Great Lakes rivers and streams provide habitat for a vast assemblage of fish, mollusks, insects and other wildlife. Many fish, like the imperiled redside dace and eastern sand darter, use tributaries for all stages of their life cycles. Other fish species, like coaster brook trout and lake sturgeon, may use them only as spawning and nursery habitat. In all cases, however, healthy tributaries are necessary to sustain populations of these and many other species. In addition, rivers and streams in the basin provide drinking water for millions of people, are conduits for nutrient transfer, and provide opportunities for economically important activities such as boating and angling.
Past and present land uses have degraded many of the rivers and streams in the basin by reducing base flows, increasing artificially high peak flows, altering water temperatures, enabling establishment of invasive species, accelerating bank erosion, smothering stream substrates with sediment, and disrupting the downstream transport of large woody debris. In addition to having negative impacts on fish and wildlife populations, these changes have led to increased risks of property damage due to flooding and degradation of drinking water quality. The stream and riparian restoration activities supported by Sustain Our Great Lakes are creating significant benefits for the ecological health of the basin. Projects funded by the program are restoring more-natural flow rates and water temperatures, improving habitat structure and complexity, reducing bank erosion, and decreasing sediment loading. As a result of this work, residents of the basin are enjoying improved water quality, better recreational opportunities, and healthier fish populations that support a multi-billion dollar fishing industry.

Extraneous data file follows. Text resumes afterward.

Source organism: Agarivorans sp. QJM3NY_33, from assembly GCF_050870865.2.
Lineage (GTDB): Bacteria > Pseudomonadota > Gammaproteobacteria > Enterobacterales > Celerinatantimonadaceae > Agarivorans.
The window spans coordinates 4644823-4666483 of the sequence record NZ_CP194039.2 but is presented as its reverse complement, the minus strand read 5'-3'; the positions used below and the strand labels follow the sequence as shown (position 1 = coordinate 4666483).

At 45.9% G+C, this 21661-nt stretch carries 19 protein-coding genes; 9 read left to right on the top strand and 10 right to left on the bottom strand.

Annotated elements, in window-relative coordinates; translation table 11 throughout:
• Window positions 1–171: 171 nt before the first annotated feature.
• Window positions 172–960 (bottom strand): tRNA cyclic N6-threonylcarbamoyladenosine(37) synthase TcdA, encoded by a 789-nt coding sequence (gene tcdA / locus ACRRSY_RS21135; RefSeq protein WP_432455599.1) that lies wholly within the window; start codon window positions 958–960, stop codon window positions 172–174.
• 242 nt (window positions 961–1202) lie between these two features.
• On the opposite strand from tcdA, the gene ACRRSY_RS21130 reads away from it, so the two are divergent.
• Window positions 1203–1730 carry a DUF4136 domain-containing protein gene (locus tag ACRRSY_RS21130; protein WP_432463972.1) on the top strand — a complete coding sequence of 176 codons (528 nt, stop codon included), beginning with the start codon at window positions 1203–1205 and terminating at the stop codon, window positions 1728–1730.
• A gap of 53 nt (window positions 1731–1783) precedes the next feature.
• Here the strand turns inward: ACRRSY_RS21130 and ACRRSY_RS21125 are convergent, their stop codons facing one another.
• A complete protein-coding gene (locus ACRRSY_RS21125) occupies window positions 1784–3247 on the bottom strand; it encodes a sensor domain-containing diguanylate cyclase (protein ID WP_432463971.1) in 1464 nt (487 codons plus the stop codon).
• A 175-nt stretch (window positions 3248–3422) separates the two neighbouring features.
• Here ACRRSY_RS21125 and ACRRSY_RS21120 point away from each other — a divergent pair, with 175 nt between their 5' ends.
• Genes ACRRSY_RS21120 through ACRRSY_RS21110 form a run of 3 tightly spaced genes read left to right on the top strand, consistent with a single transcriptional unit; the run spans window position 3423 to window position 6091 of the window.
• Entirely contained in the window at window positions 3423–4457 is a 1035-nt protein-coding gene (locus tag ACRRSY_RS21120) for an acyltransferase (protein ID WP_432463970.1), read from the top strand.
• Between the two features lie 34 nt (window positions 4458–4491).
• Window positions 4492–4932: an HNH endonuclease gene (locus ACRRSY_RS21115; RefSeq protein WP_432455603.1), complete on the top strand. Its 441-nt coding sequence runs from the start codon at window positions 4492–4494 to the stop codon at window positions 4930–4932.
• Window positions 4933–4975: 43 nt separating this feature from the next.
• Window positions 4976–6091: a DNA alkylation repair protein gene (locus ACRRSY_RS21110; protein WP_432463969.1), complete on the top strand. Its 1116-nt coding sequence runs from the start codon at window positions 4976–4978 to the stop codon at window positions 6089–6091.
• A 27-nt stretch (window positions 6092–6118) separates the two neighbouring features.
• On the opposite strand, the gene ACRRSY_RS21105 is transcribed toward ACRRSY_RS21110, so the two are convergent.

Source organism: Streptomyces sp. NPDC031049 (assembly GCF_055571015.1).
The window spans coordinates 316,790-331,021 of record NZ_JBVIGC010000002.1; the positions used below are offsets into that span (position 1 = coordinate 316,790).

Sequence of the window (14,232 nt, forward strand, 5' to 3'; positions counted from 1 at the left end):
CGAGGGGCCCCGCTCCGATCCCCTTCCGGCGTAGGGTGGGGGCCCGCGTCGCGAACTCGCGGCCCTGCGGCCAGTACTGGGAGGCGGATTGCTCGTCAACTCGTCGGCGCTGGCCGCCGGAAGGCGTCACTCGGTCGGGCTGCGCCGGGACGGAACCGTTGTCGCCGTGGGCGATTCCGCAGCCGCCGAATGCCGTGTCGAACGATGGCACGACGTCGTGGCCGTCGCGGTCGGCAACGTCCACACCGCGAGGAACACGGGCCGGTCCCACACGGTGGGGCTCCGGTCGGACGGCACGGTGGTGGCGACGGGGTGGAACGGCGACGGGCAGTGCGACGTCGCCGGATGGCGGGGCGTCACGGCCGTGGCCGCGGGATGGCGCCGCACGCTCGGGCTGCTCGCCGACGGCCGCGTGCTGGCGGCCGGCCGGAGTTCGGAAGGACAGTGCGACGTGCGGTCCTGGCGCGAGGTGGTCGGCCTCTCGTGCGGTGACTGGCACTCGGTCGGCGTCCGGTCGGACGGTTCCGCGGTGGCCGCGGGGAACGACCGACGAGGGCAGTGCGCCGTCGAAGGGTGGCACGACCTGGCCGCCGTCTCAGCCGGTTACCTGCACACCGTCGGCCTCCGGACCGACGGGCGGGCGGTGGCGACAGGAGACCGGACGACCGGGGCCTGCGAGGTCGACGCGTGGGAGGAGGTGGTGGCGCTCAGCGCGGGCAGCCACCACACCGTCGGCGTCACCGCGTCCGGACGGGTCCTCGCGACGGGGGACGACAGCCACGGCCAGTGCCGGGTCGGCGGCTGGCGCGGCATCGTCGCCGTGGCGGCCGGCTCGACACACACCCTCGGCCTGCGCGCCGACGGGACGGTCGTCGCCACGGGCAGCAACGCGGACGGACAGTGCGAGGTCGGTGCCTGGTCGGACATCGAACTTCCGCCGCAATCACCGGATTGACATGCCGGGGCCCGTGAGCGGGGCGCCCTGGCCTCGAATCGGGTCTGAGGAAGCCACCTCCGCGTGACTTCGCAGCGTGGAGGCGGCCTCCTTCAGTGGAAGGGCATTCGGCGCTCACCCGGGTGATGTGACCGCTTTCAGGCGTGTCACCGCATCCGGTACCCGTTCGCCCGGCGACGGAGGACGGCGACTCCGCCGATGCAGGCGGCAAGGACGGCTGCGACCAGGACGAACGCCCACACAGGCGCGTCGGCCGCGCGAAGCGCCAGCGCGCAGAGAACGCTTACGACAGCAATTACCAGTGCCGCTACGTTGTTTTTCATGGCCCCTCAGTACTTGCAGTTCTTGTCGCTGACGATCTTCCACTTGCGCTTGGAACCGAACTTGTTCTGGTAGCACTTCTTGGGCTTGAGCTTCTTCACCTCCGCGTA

Since 2006, Sustain Our Great Lakes has:
- Awarded 110 grants for stream & riparian work
- Invested $22 million in restoration projects
- Funded 201 miles of stream & riparian habitat restoration
For more information on the stream and riparian restoration activities supported by Sustain Our Great Lakes, please view our Stream and Riparian Habitat Fact Sheet.
Resources and References
Please click here to find additional information on critical issues associated with stream and riparian habitat restoration in the Great Lakes Basin.
On January 22, 2013, Sustain Our Great Lakes hosted a webinar focused on stream restoration in the Great Lakes basin. Experts featured four case studies to illustrate how natural channel design and in-stream structures are being used to improve stream habitat across the basin. In addition, the webinar provided information on relevant funding opportunities. The webinar recording is approximately 2 hours. To view the PowerPoint presentations without the webinar recording, please click here.